KUALA LUMPUR, Sept 23 — Khairy Jamaluddin reiterated today that it is highly unlikely for Malaysia to gain herd immunity from Covid-19 in light of the Delta variant.
The health minister explained that when the government first started the National Covid-19 Immunisation Programme (PICK), it estimated a herd immunity threshold of between 70 per cent and 80 per cent vaccination coverage of the population.
Herd immunity occurs when a large segment of the population is protected from an infectious disease — either through vaccination or natural immunity from previous infection — so the pathogen has no one left to infect, as the group as a whole has protection even though not every single individual may be immune.
“But that was before the Delta variant,” Khairy told the Dewan Rakyat today. “Delta has basically thrown out the herd immunity calculation and it’s difficult to say when we can get herd immunity.”
“So we don’t look at herd immunity anymore, we must get the broadest possible coverage of vaccination. That’s why the adolescent PICK is very important. We’re looking at clinical studies by Pfizer for children aged below 12. It’s not enough for 80 per cent to 90 per cent of adults vaccinated because children are unvaccinated.
“So we no longer talk about herd immunity. I think worldwide experts have stopped using herd immunity in the context of Covid.”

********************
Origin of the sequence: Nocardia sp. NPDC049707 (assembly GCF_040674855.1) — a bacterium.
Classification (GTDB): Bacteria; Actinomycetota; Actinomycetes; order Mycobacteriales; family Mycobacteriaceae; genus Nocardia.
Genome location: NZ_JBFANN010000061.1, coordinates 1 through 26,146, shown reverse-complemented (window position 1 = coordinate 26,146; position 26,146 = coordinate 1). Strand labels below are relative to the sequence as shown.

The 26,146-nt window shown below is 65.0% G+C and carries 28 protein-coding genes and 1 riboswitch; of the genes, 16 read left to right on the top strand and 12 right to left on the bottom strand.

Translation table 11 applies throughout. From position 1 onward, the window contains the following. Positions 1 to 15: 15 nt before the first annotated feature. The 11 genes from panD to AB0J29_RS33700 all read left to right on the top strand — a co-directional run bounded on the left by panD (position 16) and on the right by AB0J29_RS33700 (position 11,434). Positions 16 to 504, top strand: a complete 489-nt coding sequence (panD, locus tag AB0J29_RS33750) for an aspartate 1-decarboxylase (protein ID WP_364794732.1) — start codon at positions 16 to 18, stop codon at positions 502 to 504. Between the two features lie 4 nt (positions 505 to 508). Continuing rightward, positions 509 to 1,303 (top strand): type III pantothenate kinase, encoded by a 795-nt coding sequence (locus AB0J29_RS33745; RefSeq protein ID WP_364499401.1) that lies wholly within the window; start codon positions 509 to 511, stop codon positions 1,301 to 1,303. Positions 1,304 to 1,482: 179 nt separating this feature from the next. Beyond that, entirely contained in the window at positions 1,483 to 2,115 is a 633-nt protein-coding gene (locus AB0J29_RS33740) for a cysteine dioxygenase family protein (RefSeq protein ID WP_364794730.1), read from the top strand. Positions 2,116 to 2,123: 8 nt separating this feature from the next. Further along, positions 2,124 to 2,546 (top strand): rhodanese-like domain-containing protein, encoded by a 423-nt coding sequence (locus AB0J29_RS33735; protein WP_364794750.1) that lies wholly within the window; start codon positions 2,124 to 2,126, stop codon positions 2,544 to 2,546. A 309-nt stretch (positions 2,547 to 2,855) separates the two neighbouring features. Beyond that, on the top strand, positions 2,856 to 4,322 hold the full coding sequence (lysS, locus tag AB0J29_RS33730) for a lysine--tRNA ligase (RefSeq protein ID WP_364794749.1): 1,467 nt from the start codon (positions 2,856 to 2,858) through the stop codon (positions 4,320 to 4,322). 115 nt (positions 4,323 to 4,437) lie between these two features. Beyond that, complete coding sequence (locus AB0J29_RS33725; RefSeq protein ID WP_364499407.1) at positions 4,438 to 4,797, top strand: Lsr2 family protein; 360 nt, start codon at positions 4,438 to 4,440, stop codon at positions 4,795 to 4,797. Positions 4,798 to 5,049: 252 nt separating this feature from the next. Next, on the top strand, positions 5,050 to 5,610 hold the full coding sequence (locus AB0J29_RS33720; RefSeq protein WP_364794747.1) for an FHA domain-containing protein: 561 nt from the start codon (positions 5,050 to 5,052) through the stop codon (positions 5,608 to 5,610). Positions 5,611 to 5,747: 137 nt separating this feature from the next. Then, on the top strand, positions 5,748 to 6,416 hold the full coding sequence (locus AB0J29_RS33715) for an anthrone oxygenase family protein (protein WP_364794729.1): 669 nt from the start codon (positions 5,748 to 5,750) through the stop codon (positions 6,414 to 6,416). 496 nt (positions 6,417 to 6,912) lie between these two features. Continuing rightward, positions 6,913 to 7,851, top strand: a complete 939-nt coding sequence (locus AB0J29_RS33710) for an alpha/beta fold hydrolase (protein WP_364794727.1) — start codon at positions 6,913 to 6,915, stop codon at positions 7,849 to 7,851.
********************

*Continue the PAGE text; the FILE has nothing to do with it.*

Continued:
Malaysia’s adolescent Covid-19 vaccine rollout so far targets teenagers aged 12 to 17, the age group authorised by the National Pharmaceutical Regulatory Agency to receive the Pfizer-BioNTech shot.
American pharmaceutical company Pfizer and German biotech company announced in a joint statement last Monday that clinical trials showed their coronavirus vaccine is safe and effective in children aged five to 11, expressing plans to seek regulatory approval in the United States, the European Union, and around the world.
The emergence of Delta has seen breakthrough infections among fully vaccinated people, indicating that vaccines do not completely prevent infection and transmission, although Covid-19 vaccines still significantly lower the risk of infection, severe disease, and death.
Prime Minister Ismail Sabri Yaakob said yesterday that interstate travel would be permitted once 90 per cent of adults in Malaysia are fully vaccinated. As of yesterday, 81 per cent of the adult population and 58 per cent of the total population has been fully inoculated.
“We decided that crossing state lines on its own won’t increase cases, but it’s congregations that cause transmission, so we have to look at public health measures. Lifting borders alone or mobility isn’t the issue,” Khairy told MPs, when Pontian MP Ahmad Maslan highlighted the prime minister’s announcement.